Young Man with Asperger’s Syndrome is Loved by His Small Charges

Alex Dissell photo

Spring Hill, FL – As a teacher at Little Rascals Daycare, Alex Dissell’s days are filled with the screams, laughter, and occasional tantrums of his three year old students — and he wouldn’t have it any other way. “I may go home tired, but I go home feeling like I’ve accomplished something,” Alex says. “When a student gives me a hug at the end of the day, it’s just the best feeling. It makes me never want to leave this job. That’s how I know that I’ve found my career.”

Alex, who has Asperger’s syndrome, wasn’t always so certain of his career plans. When he first moved to Florida in 2012, he was ready to get to work but unsure how to begin his job search — so he came to Vocational Rehabilitation, an agency that helps people with disabilities get or keep jobs.

Alex met with his VR Counselor, Kristina Risola, to create his path to employment. Because he loved working with children and wanted to give back to his community, Alex decided to attend college to become an elementary school teacher. VR helped him enroll in college classes and covered the costs of his tuition and books.

Though Alex excelled in college, a period of stress affected his progress. When faced with the hard decision of whether to continue his education or pursue other goals, he chose to leave college and seek full time employment. He and Kristina created a new career plan, deciding that Alex would become certified as a child care worker.

Despite the potential setbacks he faced, Alex’s determination to work led to his success. He found an On-The-Job Training position at Little Rascals Daycare, which allowed him to gain valuable experience in a work environment. Alex was determined to make the most of the opportunity, even waking up hours before his shift began to walk to the daycare when he faced transportation issues. His supervisors took notice of his dedication and offered him a full time job as a teaching assistant at the end of his training. Just \six months later, he was promoted to a lead teacher.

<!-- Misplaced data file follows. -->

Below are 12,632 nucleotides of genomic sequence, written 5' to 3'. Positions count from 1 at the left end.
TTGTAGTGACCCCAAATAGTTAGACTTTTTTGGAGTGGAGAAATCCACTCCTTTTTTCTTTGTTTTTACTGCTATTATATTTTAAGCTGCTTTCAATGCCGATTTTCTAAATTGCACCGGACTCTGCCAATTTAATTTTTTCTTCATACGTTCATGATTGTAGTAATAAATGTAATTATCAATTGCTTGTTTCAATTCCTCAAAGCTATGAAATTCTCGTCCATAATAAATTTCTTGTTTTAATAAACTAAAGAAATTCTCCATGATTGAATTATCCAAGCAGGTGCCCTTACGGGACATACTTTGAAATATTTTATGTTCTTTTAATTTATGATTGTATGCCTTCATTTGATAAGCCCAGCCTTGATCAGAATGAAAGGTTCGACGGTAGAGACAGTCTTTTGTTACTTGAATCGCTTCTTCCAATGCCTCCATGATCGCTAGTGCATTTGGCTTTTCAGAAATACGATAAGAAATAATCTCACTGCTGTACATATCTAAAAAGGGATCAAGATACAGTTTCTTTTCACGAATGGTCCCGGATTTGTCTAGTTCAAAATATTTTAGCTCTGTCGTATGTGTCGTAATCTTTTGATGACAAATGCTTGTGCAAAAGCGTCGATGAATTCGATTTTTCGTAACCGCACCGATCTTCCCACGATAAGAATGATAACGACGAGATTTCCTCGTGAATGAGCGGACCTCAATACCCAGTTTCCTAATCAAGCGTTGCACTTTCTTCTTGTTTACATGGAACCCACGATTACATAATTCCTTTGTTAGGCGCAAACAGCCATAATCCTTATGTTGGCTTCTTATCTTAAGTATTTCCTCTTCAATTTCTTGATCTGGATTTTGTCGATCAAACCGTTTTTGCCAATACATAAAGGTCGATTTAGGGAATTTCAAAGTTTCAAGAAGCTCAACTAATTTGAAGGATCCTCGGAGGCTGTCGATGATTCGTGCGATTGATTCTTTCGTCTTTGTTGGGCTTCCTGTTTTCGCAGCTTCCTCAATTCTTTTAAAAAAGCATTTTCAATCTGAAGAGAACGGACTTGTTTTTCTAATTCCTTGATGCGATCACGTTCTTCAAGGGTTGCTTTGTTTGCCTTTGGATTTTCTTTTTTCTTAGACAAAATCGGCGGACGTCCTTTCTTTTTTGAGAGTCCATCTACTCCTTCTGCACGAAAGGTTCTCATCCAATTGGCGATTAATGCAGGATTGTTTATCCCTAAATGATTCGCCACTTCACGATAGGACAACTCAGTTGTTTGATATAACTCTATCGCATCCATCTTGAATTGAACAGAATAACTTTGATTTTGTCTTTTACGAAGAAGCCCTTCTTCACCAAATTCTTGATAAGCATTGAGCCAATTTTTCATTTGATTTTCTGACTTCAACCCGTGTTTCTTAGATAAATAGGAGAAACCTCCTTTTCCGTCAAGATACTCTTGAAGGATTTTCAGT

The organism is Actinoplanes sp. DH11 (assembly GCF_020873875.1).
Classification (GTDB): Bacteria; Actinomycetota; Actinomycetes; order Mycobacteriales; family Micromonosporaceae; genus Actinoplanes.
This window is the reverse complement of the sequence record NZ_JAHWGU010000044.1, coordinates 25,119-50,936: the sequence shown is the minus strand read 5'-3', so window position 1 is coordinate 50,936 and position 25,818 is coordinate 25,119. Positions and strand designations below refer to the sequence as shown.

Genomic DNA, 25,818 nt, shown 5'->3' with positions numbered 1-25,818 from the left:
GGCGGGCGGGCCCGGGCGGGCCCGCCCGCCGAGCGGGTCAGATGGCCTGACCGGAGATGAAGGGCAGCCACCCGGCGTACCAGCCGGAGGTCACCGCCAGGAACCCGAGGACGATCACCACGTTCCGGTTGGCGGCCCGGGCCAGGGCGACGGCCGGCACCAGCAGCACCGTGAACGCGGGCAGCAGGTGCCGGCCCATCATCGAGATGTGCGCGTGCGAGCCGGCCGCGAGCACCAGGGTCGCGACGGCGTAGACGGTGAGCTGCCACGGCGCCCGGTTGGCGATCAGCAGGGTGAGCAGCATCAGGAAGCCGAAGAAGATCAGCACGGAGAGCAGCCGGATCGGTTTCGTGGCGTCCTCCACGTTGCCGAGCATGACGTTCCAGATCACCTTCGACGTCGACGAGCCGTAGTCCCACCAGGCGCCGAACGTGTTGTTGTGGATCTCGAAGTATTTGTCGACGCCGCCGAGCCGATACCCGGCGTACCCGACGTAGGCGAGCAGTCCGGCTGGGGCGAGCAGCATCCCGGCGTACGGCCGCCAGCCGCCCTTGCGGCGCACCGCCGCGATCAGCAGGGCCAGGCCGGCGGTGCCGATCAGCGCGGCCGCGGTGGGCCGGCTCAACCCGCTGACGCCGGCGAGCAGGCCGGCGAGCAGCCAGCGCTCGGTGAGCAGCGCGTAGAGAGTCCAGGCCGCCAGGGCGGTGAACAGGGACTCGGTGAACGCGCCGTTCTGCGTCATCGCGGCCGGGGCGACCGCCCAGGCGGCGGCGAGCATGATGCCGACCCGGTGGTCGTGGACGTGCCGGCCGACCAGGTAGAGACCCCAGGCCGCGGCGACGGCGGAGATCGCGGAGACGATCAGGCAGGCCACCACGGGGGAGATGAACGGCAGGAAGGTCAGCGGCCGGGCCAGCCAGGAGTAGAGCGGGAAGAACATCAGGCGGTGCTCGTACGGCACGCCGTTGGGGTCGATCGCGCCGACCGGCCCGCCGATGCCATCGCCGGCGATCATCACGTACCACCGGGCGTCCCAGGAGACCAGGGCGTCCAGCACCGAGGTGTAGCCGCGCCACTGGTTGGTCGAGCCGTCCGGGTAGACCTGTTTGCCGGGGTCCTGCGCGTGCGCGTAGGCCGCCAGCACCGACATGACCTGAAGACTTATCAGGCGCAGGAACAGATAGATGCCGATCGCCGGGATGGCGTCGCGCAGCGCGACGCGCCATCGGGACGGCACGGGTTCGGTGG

Kristina isn’t surprised by Alex’s success on the job. “Alex is committed to his students and uses his creativity and unique personality to engage them in learning,” she says. “He is dependable, reliable, and always gives individualized attention to every child. His supervisor often says she never wants him to leave her company.”

Kristina is also proud of Alex’s personal growth. “When I first met Alex, he had a hard time speaking and making eye contact with me,” Kristina recalls. “During his time at VR, he made a specific effort to improve his social skills, which wasn’t easy for him because of his disability. Since then, he has really grown into himself and become so confident and charismatic — he even has a certain swagger. Alex is just awesome; there is no one quite like him.”

In the future, Alex dreams of working his way up to a director position or even of opening his own daycare; but for now, he is happy in his job and remains grateful that he was given the chance to work. “People with disabilities can work; you just have to give them a chance and get to know them,” he says. “If you are direct with them and challenge them, you never know what they can do.”

Florida’s Vocational Rehabilitation (VR) is a federal-state program committed to helping people with disabilities become part of America’s workforce. The employer-focused website,, allows businesses to search at no charge for employees who are ready to go to work, as well as to post available jobs. VR has 90 offices across Florida, and last year helped 5,760 Floridians with significant disabilities get or keep a job. For more information about VR and its services, call (800) 451-4327 or visit